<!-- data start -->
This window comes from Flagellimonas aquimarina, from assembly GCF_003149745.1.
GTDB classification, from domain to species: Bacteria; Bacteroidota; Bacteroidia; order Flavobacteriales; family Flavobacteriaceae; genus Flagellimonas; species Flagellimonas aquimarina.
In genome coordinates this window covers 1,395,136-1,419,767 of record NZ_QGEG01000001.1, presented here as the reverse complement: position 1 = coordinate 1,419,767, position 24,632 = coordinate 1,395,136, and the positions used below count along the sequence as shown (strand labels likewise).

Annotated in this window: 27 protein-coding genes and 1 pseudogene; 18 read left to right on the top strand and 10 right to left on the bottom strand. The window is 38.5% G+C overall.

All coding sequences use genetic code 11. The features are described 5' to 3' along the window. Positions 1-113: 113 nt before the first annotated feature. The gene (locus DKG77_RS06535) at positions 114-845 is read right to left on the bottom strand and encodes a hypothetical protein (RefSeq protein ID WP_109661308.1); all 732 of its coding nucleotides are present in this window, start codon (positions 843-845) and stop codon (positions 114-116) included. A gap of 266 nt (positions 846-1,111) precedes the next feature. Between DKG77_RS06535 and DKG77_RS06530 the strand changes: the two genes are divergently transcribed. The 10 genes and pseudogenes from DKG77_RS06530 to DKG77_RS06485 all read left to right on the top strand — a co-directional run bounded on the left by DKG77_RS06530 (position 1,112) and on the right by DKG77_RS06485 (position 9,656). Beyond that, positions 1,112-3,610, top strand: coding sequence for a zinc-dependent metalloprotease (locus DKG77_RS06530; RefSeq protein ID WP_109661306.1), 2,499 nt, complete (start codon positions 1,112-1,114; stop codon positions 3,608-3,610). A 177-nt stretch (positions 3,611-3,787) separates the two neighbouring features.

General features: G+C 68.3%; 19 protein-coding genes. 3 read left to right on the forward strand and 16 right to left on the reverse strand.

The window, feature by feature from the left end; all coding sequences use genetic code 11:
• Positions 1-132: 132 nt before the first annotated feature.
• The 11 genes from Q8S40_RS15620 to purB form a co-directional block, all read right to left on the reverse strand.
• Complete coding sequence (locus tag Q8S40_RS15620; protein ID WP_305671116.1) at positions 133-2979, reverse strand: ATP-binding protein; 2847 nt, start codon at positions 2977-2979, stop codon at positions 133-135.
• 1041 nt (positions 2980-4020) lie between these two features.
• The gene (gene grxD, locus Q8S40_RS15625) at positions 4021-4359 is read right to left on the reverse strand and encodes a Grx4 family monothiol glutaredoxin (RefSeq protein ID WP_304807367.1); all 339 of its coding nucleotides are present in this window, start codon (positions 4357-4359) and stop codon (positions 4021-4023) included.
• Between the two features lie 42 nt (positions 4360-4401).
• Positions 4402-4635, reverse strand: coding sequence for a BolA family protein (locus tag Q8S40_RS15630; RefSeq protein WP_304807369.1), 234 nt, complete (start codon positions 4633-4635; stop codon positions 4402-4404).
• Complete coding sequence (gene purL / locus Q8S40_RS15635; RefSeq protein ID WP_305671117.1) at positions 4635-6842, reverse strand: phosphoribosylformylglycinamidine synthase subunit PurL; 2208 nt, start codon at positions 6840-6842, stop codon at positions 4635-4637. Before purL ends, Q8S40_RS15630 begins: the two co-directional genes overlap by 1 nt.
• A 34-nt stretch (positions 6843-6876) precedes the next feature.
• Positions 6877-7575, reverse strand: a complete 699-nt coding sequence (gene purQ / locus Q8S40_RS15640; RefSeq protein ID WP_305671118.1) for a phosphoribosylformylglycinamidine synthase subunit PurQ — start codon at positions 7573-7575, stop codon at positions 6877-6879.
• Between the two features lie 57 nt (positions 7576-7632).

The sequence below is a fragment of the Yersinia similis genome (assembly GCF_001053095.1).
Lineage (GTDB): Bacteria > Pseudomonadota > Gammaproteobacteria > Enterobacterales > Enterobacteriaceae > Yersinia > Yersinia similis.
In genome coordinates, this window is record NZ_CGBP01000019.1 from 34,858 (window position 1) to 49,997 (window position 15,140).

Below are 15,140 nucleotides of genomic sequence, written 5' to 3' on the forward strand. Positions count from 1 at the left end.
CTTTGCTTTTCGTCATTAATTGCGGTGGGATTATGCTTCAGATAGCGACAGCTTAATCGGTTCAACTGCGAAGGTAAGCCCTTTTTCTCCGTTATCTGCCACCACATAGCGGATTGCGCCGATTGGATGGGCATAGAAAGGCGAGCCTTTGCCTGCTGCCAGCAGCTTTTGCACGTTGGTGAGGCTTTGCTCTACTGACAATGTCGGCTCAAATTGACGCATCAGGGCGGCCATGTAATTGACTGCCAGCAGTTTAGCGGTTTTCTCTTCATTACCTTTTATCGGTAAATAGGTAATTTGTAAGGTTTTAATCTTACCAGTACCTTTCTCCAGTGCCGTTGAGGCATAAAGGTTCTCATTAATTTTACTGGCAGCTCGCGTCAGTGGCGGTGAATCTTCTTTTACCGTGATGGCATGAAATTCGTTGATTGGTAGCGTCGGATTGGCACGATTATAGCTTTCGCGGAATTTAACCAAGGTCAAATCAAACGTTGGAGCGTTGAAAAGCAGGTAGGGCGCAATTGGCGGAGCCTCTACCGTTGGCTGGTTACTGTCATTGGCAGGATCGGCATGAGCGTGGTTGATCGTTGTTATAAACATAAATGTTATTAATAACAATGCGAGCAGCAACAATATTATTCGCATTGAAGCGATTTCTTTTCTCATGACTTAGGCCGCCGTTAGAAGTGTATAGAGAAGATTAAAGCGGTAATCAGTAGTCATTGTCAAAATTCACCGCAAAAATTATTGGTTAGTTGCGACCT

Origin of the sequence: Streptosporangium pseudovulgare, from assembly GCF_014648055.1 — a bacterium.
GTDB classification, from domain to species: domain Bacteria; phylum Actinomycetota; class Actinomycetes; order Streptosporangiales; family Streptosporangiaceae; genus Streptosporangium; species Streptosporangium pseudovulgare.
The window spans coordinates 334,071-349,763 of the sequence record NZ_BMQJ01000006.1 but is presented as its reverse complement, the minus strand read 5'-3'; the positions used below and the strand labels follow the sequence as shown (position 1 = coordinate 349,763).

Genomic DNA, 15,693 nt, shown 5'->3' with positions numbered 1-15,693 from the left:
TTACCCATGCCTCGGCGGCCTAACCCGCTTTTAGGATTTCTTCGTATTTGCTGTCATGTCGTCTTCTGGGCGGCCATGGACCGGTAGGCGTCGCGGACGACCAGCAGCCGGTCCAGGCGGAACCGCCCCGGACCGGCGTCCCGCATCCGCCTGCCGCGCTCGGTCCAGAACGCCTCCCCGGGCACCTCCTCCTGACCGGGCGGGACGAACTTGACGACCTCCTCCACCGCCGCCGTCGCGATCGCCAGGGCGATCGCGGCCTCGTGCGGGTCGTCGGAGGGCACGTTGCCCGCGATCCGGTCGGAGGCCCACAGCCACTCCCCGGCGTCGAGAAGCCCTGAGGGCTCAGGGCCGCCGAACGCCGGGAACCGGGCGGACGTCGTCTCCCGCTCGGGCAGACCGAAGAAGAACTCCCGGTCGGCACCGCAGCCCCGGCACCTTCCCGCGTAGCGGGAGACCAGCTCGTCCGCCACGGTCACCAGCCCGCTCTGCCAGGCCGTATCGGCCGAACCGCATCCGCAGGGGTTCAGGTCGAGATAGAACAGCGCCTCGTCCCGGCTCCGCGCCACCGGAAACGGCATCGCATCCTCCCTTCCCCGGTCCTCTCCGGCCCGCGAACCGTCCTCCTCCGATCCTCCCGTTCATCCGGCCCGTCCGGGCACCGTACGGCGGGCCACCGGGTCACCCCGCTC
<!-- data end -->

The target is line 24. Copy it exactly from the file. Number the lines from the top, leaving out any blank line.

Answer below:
Origin of the sequence: Streptosporangium pseudovulgare, from assembly GCF_014648055.1 — a bacterium.